Here’s the good news. We wrote the first impact report for several multinational and publicly traded companies, and in most cases, we were able to report on far more data than was originally expected. The key to making sure you include everything noteworthy is to involve your employees. They know best what’s going on in their respective departments and may have valuable insights into what’s happening in your company.
We once worked on a publicly traded company’s second impact report. When we interviewed a dozen employees to help shape the report, the first thing all of them told us was the first report—which they weren’t involved in—contained a lot of incorrect and missing information.
If you know what to ask, you’ll find that there are always many initiatives that have remained under the radar. By involving your employees in the process, you also increase their engagement in your impact strategy.
Readers of an impact report don’t expect your company to be perfect. But they definitely expect full transparency about the impact of your services and projects. Something doesn’t meet the highest environmental standard? That’s entirely possible and reasonable. Just explain why that’s the case and what you’re going to do about it. Or why you decided not to do anything about it.
In the many years we’ve been writing and analyzing reports, we’ve seen it all: massive overstatements, photoshopping employees in pictures to comply with safety regulations, manipulating charts, outright lies, CO2-neutral claims by major emitters, … Just don’t do it.
After ‘Sustainability Report’ and ‘CSR Report’, companies now tend to call their impact reports ‘ESG Reports’. The more lies we see in these reports, the more new names the industry will have to come up with. People don’t just want to see numbers, they want to see validated numbers.
There are several frameworks and standards for impact reporting. It’s essential to ensure that you use the ones that are most relevant to your sector and stakeholders.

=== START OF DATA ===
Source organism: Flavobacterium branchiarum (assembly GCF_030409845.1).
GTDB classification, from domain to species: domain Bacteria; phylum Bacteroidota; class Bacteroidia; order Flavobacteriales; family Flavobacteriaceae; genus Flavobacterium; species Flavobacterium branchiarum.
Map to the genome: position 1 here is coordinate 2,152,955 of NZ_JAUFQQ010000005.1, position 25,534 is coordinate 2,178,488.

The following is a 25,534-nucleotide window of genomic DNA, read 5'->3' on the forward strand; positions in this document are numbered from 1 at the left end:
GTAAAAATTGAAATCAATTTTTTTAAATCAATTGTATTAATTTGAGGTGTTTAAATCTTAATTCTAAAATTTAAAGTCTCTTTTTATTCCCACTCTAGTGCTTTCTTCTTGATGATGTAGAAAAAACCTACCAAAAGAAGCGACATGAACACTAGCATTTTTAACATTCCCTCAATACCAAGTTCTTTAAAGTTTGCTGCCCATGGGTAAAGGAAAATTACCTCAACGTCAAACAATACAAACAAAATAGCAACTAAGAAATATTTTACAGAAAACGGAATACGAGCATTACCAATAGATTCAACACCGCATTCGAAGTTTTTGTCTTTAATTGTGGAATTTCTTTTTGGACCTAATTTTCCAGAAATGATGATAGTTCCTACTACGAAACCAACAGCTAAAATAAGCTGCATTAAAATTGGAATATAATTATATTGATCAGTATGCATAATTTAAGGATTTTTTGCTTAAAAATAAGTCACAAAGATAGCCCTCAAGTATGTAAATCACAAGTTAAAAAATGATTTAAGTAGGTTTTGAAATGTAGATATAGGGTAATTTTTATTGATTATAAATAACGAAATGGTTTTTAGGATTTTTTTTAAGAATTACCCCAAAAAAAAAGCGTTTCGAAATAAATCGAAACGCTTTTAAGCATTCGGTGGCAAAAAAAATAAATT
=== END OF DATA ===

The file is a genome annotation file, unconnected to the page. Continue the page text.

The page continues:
GRI (Global Reporting Initiative), SASB (Sustainability Accounting Standards Board), CDP (Carbon Disclosure Project), and CDSB (Climate Disclosure Standards Board) are among the most well-known, overarching standards. However, always be sure to look for sector-specific standards and frameworks as well.
If you look at impact reports over the past few years, you’ll see a lot of SDG bingo: companies are trying to link as many SDGs as possible to their brand, often with very big stretches. We get it: the icons look great and are highly recognizable, but if you’re just trying to link your company to as many SDGs as possible, all we see is a lack of strategy. What you need instead is a page explaining your impact strategy and how you have integrated a select number of SDGs into that strategy.
In April 2021, the European Commission published a proposal for a Corporate Sustainability Reporting Directive (CSRD) which will amend the existing Non-Financial Reporting Directive (NFRD). This CSRD requires all large listed EU companies to introduce mandatory sustainability reporting standards and provide external assurance for the sustainability information they provide. This requirement will have a big impact on many organizations, so we strongly recommend starting preparations well in advance.